Robust Governance, Standards Needed for AI Adoption at ScaleIAPP's Ashley Casovan on Training and Certification Methods for AI Governance
Last year during his testimony to the U.S. Congress, Sam Altman, CEO of OpenAI, advised governments to regulate artificial intelligence. "Regulatory intervention by governments will be critical to mitigate the risks of increasingly powerful AI models," he said.
The proliferation and adoption of generative AI models has introduced significant data privacy and protection concerns, including the unauthorized synthesis of realistic yet fake data, potential privacy infringements through the inadvertent disclosure of sensitive information, and amplification of biases present in training data. The creation of deepfake content also raises the stakes by threatening reputations and enabling the spread of misinformation.
The AI Governance Center - a part of the International Association of Privacy Professional, or IAPP - is dedicated to raising awareness about global AI governance and regulations. The center comprises 45 organizations and is actively engaged in developing training and certification programs aimed at addressing AI-related challenges.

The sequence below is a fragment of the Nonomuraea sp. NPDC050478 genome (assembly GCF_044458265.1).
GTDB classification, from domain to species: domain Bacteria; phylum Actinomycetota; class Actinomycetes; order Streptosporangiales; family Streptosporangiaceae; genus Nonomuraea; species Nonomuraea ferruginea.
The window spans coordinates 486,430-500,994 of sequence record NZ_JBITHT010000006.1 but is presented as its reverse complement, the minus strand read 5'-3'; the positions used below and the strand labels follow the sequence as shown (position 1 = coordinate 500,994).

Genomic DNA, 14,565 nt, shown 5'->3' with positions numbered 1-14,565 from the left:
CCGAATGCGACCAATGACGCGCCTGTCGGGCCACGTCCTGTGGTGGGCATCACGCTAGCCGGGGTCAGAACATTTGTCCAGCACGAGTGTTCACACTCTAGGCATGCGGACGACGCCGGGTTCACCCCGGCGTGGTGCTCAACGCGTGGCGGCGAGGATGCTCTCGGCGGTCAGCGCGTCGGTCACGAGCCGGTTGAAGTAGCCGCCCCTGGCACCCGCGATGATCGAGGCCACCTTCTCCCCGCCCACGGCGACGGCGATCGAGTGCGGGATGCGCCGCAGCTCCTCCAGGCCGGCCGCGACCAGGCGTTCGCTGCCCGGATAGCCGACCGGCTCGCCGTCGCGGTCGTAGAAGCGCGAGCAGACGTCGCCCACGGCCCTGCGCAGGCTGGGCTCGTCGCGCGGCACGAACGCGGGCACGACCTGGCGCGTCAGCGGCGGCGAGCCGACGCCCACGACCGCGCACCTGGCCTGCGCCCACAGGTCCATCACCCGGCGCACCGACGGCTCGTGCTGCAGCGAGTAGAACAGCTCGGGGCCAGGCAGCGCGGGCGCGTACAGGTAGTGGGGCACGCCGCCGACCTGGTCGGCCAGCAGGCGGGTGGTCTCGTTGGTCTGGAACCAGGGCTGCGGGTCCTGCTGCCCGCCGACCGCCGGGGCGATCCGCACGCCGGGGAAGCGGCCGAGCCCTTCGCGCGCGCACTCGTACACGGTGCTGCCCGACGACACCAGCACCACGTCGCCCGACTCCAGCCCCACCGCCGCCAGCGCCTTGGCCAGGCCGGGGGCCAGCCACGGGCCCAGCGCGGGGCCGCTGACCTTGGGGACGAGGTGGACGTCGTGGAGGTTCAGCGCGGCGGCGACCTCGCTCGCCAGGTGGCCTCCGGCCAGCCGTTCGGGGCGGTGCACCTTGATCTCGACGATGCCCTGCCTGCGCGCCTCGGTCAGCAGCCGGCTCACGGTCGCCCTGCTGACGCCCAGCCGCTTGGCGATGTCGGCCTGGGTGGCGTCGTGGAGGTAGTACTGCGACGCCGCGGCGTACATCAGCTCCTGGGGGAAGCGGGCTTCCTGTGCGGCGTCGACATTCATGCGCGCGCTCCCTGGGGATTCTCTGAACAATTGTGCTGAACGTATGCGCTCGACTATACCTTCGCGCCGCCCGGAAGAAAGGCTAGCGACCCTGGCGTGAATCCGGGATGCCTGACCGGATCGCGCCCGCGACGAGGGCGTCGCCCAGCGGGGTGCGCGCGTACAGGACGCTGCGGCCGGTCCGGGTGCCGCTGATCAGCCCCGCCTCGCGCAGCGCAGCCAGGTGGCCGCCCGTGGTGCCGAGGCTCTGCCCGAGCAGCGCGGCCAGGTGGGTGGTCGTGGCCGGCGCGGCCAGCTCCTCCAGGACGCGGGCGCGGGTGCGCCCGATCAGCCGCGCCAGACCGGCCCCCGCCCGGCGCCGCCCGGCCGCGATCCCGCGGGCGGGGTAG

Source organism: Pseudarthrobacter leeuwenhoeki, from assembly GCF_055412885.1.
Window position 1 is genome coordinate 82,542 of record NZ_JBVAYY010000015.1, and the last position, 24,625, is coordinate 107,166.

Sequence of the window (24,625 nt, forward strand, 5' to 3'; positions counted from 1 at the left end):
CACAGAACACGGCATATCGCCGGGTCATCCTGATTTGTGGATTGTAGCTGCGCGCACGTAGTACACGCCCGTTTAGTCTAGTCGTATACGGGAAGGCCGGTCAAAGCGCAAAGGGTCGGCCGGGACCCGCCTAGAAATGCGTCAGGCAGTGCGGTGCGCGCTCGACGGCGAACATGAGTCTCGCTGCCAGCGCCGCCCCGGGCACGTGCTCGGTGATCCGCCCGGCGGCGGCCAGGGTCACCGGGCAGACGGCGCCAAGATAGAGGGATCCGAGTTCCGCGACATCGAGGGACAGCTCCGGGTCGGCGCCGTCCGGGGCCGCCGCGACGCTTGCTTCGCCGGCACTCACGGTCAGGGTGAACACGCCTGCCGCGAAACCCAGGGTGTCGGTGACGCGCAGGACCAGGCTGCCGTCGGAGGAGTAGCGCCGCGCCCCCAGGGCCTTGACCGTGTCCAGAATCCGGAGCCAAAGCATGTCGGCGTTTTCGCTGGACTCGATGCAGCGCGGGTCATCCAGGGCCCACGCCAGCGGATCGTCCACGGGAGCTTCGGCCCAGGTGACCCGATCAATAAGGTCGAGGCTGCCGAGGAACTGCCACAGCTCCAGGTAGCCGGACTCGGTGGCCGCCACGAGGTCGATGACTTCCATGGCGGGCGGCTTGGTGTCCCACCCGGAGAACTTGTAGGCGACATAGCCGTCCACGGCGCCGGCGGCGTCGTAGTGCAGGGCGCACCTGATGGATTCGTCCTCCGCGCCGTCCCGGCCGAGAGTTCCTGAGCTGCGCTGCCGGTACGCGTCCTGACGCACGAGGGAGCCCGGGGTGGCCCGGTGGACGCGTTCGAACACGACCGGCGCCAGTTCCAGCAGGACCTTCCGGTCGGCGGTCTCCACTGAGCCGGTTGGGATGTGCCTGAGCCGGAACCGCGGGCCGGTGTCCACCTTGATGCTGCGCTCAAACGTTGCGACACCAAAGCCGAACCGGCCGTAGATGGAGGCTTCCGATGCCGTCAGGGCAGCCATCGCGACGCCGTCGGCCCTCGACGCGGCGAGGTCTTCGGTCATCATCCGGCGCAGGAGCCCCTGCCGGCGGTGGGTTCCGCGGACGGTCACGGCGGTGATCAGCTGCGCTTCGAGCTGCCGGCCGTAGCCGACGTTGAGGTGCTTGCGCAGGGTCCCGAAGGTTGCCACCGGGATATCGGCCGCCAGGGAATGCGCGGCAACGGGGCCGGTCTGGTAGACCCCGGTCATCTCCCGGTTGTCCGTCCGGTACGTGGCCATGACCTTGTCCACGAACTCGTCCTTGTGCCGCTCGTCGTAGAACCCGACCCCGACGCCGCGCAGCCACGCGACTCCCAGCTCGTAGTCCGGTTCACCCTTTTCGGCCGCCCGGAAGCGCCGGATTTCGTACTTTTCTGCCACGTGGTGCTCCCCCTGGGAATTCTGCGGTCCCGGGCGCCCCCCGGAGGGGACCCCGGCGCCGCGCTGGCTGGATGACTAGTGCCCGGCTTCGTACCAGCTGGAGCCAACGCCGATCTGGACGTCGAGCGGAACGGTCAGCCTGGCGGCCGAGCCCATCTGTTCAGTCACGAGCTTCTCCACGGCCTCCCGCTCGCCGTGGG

"The EU AI Act and other similar acts should focus on a risk-based approach to address the emerging risks from AI systems. There is a need to establish an AI governance officer," said Ashley Casovan, board member at Responsible AI Institute, and managing director of IAPP AI Governance Center.
In this video interview with Information Security Media Group, Casovan also discussed:
- The changing risk landscape of AI systems;
- The need to continuously develop governance models;
- How to train and reskill professionals to better govern AI.
Casovan serves at the board of Responsible AI Institute. She has more than 10 years of experience as a public servant and has been actively involved in Canada's Open Data and Open Government Community as a community champion and implementer.